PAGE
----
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Posts Tagged ‘murals’

After three weeks in el norte, all my bags are packed and I’m ready to return to Oaxaca.  While malls and supermarkets abound here in the San Francisco Bay Area, shopping doesn’t hold a candle to experiencing the Sunday market in Tlacolula de Matamoros.

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Sidewalk murals greet shoppers on their way to the mercado.

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Wearing traditional skirts, blouses, rebozos, and aprons, vendors compete for customers.

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Stopping inside the mercado for barbacoa de chivo is a delicious way to take a break.

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The apron selection, like everything else, is mind boggling!

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Lastly, another sidewalk mural to send shoppers on their way home.

There is nothing like the life and color of shopping in Oaxaca.  ¡Hasta pronto!

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A day late, but not a dollar short, I finally made my way to the San Francisco Bay Area a week and a half ago.  The days have been filled with family, friends, and appointments. However, today there was nothing on the agenda, I was worn out from all the activities, and baby it was cold outside.  Thus, time to look back through photos earmarked for blog posts that had gone unwritten.

Leaving San Pablo Villa de Mitla after shopping for Pan de Muertos during Day of the Dead, we took a different route out of town and discovered a gymnasium with murals on the walls, both outside…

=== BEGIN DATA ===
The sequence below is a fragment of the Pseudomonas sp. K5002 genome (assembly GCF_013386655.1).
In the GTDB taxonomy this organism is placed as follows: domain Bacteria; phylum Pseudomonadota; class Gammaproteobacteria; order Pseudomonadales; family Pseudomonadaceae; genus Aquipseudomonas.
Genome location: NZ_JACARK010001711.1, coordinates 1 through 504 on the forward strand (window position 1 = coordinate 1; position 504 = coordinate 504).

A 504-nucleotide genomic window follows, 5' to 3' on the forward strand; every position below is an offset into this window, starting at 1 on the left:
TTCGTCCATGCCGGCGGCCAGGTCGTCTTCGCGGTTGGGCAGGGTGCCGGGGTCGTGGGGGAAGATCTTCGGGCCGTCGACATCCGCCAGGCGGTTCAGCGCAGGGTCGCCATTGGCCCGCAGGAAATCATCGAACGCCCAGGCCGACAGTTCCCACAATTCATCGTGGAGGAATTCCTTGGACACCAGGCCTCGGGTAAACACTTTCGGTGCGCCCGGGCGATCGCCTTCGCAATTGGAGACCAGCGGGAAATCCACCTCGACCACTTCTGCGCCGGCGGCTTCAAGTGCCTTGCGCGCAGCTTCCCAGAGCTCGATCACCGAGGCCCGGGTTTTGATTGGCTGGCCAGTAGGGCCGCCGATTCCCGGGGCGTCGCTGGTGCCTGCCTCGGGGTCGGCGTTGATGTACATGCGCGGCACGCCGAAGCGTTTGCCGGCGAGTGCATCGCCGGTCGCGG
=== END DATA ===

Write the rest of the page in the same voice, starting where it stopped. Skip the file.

… and inside.  Traditional, political, and colorful imagery to inspire playing your best!

You just never know what you will find when you take the road less traveled.

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Walls of murals may be welcomed and encouraged in Tlacolula de Matamoros and Villa de Zaachila but, alas, such is not the case in the city of Oaxaca.  Remember the image on my Surfin’ safari post in September?

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Calle de Ignacio Allende at the corner of Tinoco y Palacios

And it wasn’t even finished — it is even more impressive now!

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However, do you see the two sheets of paper defacing the mural?

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Here we go again…  Like Color and culture, unwelcome and Lapiztola’s incredibly moving mural on the side of Museo Belber Jimenez, the authorities have declared this wonderful piece of art did not have their permission and will, most probably, be painted over.  Don’t they have more pressing problems to deal with?  Hint:  The multiple buildings “en mal estado” scattered throughout the Historic District that are in danger of collapsing onto pedestrians and drivers.

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Last week in Tlacolula, as friends and I were studying the “¡Solo Dios perdona!” mural by the Tlacolulokos collective, the storekeeper next door advised us that if we liked that one, we should check out another spectacular Tlacolulokos mural a few blocks away.  So we did.

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He was right — it was indeed stunning in SO many ways!  We came face-to-face with three strong, proud, and beautiful Zapotec women of Tlacolula wearing their stories.

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There was the traditional white blouse with its crocheted yolk, the black and white rebozo twisted into a head covering, and there were the prized gold and pearl earrings.

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But, so too were the tattoos of iconic Catholic imagery of Virgen María and Jésus wearing his crown of thorns juxtaposed with pre-Conquest grecas of Mitla, a Spanish galleon, and the heart-dagger of betrayal.  This is one powerful mural!  And, the story doesn’t end here in Oaxaca.